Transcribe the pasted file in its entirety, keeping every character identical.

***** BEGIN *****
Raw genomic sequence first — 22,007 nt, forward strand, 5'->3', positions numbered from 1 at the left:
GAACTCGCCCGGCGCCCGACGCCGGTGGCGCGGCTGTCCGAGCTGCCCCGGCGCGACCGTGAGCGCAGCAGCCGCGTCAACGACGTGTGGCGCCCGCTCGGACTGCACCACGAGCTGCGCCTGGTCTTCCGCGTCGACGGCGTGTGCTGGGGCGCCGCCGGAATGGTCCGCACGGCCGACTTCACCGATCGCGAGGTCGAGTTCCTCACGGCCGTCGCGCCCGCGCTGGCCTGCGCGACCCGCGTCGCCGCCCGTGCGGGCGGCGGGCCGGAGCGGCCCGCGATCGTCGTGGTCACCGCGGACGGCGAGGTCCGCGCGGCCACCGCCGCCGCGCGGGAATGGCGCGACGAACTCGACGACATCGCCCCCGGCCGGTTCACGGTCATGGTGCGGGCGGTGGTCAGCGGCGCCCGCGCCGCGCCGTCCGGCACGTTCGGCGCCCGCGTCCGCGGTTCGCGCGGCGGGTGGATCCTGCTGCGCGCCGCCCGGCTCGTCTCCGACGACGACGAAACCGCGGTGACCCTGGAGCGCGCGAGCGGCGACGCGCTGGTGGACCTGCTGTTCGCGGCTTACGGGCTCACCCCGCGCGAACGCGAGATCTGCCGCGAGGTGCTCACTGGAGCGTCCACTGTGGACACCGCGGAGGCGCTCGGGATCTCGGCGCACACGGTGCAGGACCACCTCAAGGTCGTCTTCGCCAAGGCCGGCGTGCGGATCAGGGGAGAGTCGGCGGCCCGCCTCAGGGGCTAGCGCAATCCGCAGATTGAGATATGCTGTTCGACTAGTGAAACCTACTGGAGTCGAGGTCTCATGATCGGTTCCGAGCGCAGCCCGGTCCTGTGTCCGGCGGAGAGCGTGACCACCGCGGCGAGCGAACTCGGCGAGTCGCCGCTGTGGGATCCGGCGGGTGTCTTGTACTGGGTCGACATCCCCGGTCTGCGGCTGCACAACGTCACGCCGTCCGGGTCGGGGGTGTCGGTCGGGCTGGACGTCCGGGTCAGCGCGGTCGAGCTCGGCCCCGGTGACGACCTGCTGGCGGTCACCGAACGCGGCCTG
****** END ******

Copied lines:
Raw genomic sequence first — 22,007 nt, forward strand, 5'->3', positions numbered from 1 at the left:
GAACTCGCCCGGCGCCCGACGCCGGTGGCGCGGCTGTCCGAGCTGCCCCGGCGCGACCGTGAGCGCAGCAGCCGCGTCAACGACGTGTGGCGCCCGCTCGGACTGCACCACGAGCTGCGCCTGGTCTTCCGCGTCGACGGCGTGTGCTGGGGCGCCGCCGGAATGGTCCGCACGGCCGACTTCACCGATCGCGAGGTCGAGTTCCTCACGGCCGTCGCGCCCGCGCTGGCCTGCGCGACCCGCGTCGCCGCCCGTGCGGGCGGCGGGCCGGAGCGGCCCGCGATCGTCGTGGTCACCGCGGACGGCGAGGTCCGCGCGGCCACCGCCGCCGCGCGGGAATGGCGCGACGAACTCGACGACATCGCCCCCGGCCGGTTCACGGTCATGGTGCGGGCGGTGGTCAGCGGCGCCCGCGCCGCGCCGTCCGGCACGTTCGGCGCCCGCGTCCGCGGTTCGCGCGGCGGGTGGATCCTGCTGCGCGCCGCCCGGCTCGTCTCCGACGACGACGAAACCGCGGTGACCCTGGAGCGCGCGAGCGGCGACGCGCTGGTGGACCTGCTGTTCGCGGCTTACGGGCTCACCCCGCGCGAACGCGAGATCTGCCGCGAGGTGCTCACTGGAGCGTCCACTGTGGACACCGCGGAGGCGCTCGGGATCTCGGCGCACACGGTGCAGGACCACCTCAAGGTCGTCTTCGCCAAGGCCGGCGTGCGGATCAGGGGAGAGTCGGCGGCCCGCCTCAGGGGCTAGCGCAATCCGCAGATTGAGATATGCTGTTCGACTAGTGAAACCTACTGGAGTCGAGGTCTCATGATCGGTTCCGAGCGCAGCCCGGTCCTGTGTCCGGCGGAGAGCGTGACCACCGCGGCGAGCGAACTCGGCGAGTCGCCGCTGTGGGATCCGGCGGGTGTCTTGTACTGGGTCGACATCCCCGGTCTGCGGCTGCACAACGTCACGCCGTCCGGGTCGGGGGTGTCGGTCGGGCTGGACGTCCGGGTCAGCGCGGTCGAGCTCGGCCCCGGTGACGACCTGCTGGCGGTCACCGAACGCGGCCTG